In March 2016, Blackstone sold Strategic Hotels & Resorts to Anbang Insurance Group, a Beijing-based Chinese insurance company, in a $6.5 billion deal. Anbang thus became the owner of 16 luxury American hotel properties including the Hotel del Coronado. However, the sale of the Hotel Del Coronado is still pending, because of concerns expressed by the federal inter-agency Committee on Foreign Investment in the United States, which reviews acquisitions of U.S. businesses by foreign investors for possible national security risks. The agency is concerned about the hotel's proximity to major Navy bases.
Notable guests have included Thomas Edison, L. Frank Baum, Charlie Chaplin, King Kalakaua of Hawaii, Vincent Price, Babe Ruth, James Stewart, Bette Davis and Katharine Hepburn. More recently, guests have included Kevin Costner, Whoopi Goldberg, Gene Hackman, George Harrison, Brad Pitt, Madonna, Barbra Streisand and Oprah Winfrey.
The following presidents have stayed at the hotel: Benjamin Harrison, William McKinley, William Howard Taft, Woodrow Wilson, Franklin D. Roosevelt, Dwight D. Eisenhower, John F. Kennedy, Lyndon B. Johnson, Richard Nixon, Gerald Ford, Jimmy Carter, Ronald Reagan, George H. W. Bush, Bill Clinton, George W. Bush, and Barack Obama.
Another famous resident of the hotel is the purported ghost of Kate Morgan. On November 24, 1892, she checked into room 304 (then 3318, now 3327). She told staff she was awaiting the arrival of her brother who was a doctor. She said he was going to treat her stomach cancer, but he never arrived. She was found dead on the steps leading to the beach three days later. The case was declared a suicide; she had shot herself. Another tragedy took place on the beach at the hotel in 1904 when actress Isadore Rush drowned.
In popular culture
The hotel was first featured in a film when it was used as a backdrop for The Flying Fleet (1927). Since then, it has been featured in at least 12 other films, including: Some Like It Hot (1959), starring Marilyn Monroe, Jack Lemmon, and Tony Curtis, where it was called the "Seminole Ritz" (and supposed to be located in southern Florida); Wicked, Wicked (1973), which was completely filmed on location there; The Stunt Man (1980), starring Peter O'Toole; and My Blue Heaven (1990), starring Steve Martin and Rick Moranis.
The Hotel del Coronado was the primary location for the filming of the fantasy-comedy feature film Daydream Hotel, which had its world premiere at the 1st Annual Coronado Island Film Festival in January 2016.
- In Moran of the "Lady Letty": A Story of Adventure Off the California Coast (1898) by Frank Norris, a shanghaied San Francisco dandy wins in a showdown against a Chinese triad gang on the shore of the Baja California Peninsula, teaching them the lesson: "Don't try to fight with white people." Triumphant from the final showdown the protagonist sails to San Diego and makes a dramatic appearance at a society soiree in the hotel's "incomparable round ballroom".
- L. Frank Baum, author of The Wonderful Wizard of Oz, did much of his writing at the hotel, and is said to have based his design for the Emerald City on it. However, other sources say the Emerald City was inspired by the "White City" of the Chicago World's Fair of 1893.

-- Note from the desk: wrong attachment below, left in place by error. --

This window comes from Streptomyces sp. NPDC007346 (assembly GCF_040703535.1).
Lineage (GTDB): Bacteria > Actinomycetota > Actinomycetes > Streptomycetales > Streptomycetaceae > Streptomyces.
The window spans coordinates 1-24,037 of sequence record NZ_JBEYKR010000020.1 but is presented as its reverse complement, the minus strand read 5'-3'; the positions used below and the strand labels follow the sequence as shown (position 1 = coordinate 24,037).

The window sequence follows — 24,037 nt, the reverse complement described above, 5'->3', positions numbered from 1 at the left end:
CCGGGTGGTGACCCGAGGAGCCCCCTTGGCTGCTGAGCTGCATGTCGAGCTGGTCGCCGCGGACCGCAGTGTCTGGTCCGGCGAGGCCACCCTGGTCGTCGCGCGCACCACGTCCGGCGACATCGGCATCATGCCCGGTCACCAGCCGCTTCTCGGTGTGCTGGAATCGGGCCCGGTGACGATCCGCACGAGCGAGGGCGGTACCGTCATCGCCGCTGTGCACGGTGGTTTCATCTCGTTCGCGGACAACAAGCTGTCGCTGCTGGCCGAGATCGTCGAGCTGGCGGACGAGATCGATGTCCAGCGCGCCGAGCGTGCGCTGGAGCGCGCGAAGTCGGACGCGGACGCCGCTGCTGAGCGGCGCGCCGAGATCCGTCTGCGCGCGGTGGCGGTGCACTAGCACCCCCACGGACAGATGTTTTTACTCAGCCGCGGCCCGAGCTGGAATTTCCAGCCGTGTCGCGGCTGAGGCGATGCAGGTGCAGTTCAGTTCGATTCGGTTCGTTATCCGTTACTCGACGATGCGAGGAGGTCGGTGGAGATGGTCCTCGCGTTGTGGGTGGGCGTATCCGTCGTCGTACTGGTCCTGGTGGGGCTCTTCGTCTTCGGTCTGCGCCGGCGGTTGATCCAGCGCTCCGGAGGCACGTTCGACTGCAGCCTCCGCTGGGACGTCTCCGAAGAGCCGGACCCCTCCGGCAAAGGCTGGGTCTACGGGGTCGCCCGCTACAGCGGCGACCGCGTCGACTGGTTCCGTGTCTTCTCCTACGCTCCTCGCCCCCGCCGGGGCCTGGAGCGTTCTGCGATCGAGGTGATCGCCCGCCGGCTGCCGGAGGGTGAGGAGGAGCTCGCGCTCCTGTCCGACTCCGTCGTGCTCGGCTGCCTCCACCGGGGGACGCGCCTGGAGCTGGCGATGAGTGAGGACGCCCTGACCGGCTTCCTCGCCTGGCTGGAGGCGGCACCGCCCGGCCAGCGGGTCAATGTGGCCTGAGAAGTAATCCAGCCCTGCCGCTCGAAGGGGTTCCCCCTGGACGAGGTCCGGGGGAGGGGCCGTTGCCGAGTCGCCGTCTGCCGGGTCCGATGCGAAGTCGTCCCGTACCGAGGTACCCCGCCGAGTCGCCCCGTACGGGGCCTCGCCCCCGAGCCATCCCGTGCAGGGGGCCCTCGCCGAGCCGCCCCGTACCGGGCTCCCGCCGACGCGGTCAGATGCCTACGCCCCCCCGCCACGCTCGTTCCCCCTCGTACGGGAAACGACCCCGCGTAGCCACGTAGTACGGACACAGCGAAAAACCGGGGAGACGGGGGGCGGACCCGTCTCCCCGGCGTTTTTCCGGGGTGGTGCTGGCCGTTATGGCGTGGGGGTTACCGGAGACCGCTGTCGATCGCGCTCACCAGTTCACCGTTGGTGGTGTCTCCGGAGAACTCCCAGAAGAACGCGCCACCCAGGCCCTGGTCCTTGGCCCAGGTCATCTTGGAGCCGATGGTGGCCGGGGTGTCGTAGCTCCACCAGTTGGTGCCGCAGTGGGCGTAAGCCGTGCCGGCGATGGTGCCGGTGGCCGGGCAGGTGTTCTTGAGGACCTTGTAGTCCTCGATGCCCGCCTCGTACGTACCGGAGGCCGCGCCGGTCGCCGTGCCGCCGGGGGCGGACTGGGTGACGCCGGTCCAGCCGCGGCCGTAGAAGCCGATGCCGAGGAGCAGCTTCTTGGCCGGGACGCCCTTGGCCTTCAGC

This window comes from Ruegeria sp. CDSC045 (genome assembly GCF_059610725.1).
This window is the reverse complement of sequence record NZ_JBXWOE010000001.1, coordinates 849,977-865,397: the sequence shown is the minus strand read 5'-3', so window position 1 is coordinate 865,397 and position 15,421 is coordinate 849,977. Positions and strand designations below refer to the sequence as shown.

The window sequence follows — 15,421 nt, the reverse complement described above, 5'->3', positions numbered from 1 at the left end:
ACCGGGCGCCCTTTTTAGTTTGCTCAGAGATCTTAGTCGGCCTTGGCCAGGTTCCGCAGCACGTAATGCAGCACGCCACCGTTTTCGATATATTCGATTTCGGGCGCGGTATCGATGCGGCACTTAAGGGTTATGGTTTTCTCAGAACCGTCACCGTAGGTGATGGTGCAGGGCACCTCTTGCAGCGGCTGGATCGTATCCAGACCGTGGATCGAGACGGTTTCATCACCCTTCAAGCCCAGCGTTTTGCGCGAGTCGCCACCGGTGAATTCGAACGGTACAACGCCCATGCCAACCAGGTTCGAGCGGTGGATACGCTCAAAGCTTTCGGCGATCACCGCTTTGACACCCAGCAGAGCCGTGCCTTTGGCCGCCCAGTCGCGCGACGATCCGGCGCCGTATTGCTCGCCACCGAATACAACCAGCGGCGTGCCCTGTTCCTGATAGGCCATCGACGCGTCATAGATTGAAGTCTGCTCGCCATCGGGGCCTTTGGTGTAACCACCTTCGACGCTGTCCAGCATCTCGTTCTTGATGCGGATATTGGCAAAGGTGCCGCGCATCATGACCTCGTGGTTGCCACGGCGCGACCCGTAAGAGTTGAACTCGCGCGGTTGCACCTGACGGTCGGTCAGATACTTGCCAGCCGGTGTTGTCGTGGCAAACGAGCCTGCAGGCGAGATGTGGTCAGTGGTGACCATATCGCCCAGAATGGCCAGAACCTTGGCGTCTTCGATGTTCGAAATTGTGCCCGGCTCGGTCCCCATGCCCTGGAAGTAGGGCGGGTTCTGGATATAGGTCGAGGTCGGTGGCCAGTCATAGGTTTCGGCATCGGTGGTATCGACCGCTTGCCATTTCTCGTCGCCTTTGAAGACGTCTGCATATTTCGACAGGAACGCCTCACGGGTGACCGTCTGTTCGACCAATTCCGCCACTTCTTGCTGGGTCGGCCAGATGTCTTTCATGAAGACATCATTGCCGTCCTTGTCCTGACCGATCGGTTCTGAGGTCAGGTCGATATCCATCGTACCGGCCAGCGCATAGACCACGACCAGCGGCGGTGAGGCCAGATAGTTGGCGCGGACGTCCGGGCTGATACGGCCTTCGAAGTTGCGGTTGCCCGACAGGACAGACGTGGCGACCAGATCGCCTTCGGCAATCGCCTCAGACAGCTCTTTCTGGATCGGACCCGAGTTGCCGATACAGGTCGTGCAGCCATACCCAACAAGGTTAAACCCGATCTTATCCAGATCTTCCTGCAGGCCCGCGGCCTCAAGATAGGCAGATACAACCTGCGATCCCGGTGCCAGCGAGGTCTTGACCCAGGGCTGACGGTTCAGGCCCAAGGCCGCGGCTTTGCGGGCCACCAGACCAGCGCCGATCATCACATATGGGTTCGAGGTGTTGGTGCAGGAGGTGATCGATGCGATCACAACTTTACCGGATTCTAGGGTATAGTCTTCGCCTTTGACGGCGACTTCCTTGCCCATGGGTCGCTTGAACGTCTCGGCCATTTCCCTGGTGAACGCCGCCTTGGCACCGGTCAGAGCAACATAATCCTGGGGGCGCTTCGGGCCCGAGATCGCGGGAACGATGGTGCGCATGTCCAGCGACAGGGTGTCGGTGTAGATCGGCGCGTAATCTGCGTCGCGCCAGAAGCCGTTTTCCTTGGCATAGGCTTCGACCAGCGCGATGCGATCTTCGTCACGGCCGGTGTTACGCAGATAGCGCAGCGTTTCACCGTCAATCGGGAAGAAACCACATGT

- Ambrose Bierce used the hotel as the setting for his short story, "An Heiress From Redhorse".
- It also was the setting for Richard Matheson's novel Bid Time Return (1975); however, for the movie version, Somewhere in Time (1980), the story setting and filming were moved to the Grand Hotel (Mackinac Island) on Mackinac Island, Michigan.
- The initial inspiration for Stephen King's short story "1408" came from a collection of real-life news stories about parapsychologist Christopher Chacon's investigation of a notoriously haunted room at the hotel.
- Hotel Del Coronado is the setting of the Dashboard Confessional song "Stolen".
Each December since 1994, Lamb's Players Theatre and the hotel have presented An American Christmas, a 3-hour "Feast & Celebration" set 100 years earlier, in the hotel's ballroom.
The hotel stood in for the fictional Mansfield House during host segments of the NBC anthology series Ghost Story in 1972. The storylines of Baywatch season 4, episodes 14 and 15, called "Coronado del Soul" Parts 1 and 2, evolve in and around the hotel.
Dragon Tree located at the Hotel del Coronado
- Thomas Gardiner, Coronado Beach Company advertising manager in the 1890s
- Charles T. Hinde, board member of the Hotel del Coronado, vice president of the Spreckels Brothers Commercial Company, railroad executive, and steamboat captain.
- Grand Floridian Hotel, a 1988 hotel whose exterior architecture is based on the Hotel Del Coronado
- Grand Rapids Hotel, a 1922 hotel built by Frederick Hinde Zimmerman, the nephew of Captain Charles T. Hinde, one of the original investors of the Hotel del Coronado.
- Hotel del Coronado at Emporis
- Hotel del Coronado at Structurae
- "National Historic Landmarks Program: Hotel del Coronado". National Historic Landmark summary listing. National Park Service. 1977-05-05. Retrieved 2008-06-18.
- "Hotel del Coronado". Office of Historic Preservation, California State Parks. Retrieved 2012-10-13.
- "National Register Information System". National Register of Historic Places, Hotel del Coronado; Coronado, California. National Park Service. 2007-01-23.
- Starr, Kevin (2002). The Dream Endures: California Enters the 1940s. US: Oxford University Press. p. 496. ISBN 0-19-515797-4.
- "AAA Four Diamond Lodging Winners 2008" (PDF). Automobile Association of America. Retrieved 2008-10-20.